PUTRAJAYA, March 31 — Sam Ke Ting’s conviction last April over the charge of “reckless or dangerous driving” was illegal as the charge itself was defective, her lawyers argued at the Court of Appeal here today.
The defence team said that the conviction of Sam — who is on trial over a collision in 2017 involving her and a group of teenagers riding “basikal lajak”, resulting in eight of the teenagers’ deaths — should subsequently be overturned.
Lawyer Datuk Hisyam Teh Poh Teik said that the defence was of the view that Section 41 (1) of the Road Transport Act 1987 had three distinct “limbs” — reckless driving, driving at speed, and dangerous driving.
“What the prosecution did in this case, My Lord, was to lump limb one (reckless driving) and limb three (dangerous driving),” he said.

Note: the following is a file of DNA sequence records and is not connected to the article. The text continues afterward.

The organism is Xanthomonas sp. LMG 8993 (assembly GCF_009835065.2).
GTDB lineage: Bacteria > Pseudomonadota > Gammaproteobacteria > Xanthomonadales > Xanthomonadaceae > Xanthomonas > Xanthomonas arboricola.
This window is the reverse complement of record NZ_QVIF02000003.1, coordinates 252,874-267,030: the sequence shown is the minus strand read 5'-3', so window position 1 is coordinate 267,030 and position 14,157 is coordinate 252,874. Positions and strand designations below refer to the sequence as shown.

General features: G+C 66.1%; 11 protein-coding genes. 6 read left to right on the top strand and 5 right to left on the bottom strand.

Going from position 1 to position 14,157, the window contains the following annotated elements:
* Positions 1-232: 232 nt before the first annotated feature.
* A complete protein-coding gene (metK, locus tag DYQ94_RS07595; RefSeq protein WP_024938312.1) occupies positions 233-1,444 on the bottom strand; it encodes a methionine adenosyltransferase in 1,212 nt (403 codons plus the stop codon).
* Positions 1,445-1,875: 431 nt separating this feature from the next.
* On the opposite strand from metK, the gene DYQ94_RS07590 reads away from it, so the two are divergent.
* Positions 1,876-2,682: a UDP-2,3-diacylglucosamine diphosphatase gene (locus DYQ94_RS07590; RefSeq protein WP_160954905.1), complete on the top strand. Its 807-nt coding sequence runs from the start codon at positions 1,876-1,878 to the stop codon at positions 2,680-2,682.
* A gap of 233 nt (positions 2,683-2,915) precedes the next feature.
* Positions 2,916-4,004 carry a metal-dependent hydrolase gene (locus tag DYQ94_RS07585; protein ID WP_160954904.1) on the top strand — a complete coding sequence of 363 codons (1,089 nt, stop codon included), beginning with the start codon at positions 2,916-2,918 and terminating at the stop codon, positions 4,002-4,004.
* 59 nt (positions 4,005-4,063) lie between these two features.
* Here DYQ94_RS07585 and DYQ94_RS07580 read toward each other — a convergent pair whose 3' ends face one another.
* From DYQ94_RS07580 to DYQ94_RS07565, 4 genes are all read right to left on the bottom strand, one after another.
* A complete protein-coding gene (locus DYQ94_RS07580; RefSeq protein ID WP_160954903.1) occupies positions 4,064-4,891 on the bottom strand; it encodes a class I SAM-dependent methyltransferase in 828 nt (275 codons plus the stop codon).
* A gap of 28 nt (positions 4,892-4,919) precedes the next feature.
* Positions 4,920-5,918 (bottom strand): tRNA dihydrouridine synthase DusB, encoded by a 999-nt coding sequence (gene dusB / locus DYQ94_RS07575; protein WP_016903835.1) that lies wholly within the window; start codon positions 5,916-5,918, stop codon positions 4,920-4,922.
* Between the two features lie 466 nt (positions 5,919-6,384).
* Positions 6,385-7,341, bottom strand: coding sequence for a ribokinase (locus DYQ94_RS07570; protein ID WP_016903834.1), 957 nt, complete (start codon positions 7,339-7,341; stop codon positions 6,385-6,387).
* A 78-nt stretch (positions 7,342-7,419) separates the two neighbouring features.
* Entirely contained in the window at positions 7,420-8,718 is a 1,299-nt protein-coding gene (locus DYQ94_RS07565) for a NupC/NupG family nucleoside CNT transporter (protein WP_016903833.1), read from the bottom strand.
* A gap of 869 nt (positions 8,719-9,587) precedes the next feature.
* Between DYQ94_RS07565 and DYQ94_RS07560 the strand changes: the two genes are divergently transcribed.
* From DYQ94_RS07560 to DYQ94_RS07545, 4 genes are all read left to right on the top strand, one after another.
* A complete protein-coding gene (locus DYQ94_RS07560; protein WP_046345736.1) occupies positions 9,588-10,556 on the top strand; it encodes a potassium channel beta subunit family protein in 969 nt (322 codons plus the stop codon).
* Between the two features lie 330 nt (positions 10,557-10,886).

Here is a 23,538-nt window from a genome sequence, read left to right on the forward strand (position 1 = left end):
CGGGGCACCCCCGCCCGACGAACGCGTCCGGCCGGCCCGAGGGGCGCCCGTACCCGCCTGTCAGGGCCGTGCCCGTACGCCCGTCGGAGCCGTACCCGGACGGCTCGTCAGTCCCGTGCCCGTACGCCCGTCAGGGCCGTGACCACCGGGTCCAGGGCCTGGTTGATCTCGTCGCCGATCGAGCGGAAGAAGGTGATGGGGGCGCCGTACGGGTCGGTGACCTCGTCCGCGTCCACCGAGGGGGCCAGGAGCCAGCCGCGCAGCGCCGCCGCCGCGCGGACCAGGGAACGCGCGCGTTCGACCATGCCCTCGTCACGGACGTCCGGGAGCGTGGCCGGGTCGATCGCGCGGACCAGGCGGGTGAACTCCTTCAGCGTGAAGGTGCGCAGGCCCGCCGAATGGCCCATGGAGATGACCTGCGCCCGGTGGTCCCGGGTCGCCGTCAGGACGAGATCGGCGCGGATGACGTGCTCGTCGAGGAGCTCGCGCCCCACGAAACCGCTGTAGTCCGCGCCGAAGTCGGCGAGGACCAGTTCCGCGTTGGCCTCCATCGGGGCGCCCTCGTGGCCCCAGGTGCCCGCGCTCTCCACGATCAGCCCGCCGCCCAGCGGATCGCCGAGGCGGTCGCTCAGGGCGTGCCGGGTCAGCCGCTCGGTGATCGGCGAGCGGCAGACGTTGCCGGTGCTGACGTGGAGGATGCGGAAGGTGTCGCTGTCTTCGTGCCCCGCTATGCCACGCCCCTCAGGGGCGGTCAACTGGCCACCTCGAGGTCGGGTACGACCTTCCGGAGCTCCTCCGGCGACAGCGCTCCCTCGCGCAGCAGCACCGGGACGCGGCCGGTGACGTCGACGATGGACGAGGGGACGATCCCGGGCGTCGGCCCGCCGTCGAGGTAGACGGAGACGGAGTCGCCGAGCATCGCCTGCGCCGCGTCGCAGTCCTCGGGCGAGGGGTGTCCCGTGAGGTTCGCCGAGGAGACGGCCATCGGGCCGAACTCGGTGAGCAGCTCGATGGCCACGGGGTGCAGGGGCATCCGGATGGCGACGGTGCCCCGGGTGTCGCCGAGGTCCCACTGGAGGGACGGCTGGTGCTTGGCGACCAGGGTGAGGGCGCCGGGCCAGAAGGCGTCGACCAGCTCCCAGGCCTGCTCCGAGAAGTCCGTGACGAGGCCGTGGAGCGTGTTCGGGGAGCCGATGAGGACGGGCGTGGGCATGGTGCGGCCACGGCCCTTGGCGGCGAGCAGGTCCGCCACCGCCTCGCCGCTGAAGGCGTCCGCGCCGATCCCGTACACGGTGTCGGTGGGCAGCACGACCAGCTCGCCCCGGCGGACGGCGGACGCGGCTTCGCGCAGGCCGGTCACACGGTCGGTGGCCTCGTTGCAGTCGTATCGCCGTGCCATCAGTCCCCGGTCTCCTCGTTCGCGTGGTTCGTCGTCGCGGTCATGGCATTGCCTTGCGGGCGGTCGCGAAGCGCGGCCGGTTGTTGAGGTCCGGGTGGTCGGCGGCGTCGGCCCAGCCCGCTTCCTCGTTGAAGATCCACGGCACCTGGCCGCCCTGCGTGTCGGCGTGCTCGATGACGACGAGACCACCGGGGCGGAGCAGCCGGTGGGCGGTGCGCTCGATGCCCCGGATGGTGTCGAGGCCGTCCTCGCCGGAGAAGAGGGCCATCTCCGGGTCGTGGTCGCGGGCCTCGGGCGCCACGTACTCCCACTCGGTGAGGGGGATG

He said that the prosecution should have only selected one of the “limbs” to charge Sam, as supposedly required by law, and cited several case laws to support his argument.
Hisyam then said that Sam had been misled by the “duplicity” of the charge and had to argue on both reckless driving and dangerous driving, at the prima facie and defence stages of the trial.
He also argued that there was a failure of justice when the High Court convicted Sam on the “reckless or dangerous” driving charge, as the charge was illegal.
The proceedings took place in front of a three-judge panel led by Datuk Hadhariah Syed Ismail, who was sitting alongside Datuk Hashim Hamzah and Datuk Azman Abdullah.
After the defence finished its submission, deputy public prosecutor Tengku Amir Zaki Tengku Abdul Rahman said that he intended to emphasise several mistakes made by the Magistrate’s Court when it acquitted Sam in October 2021.
“The Court of Appeal can then re-evaluate the evidence and look back on whether (this case) is right or wrong, (whether) all the facts are there, and what the witnesses have to say.
However, Tengku Amir Zaki said that he would need two hours to complete his arguments, which prompted the judges to adjourn the case to April 11.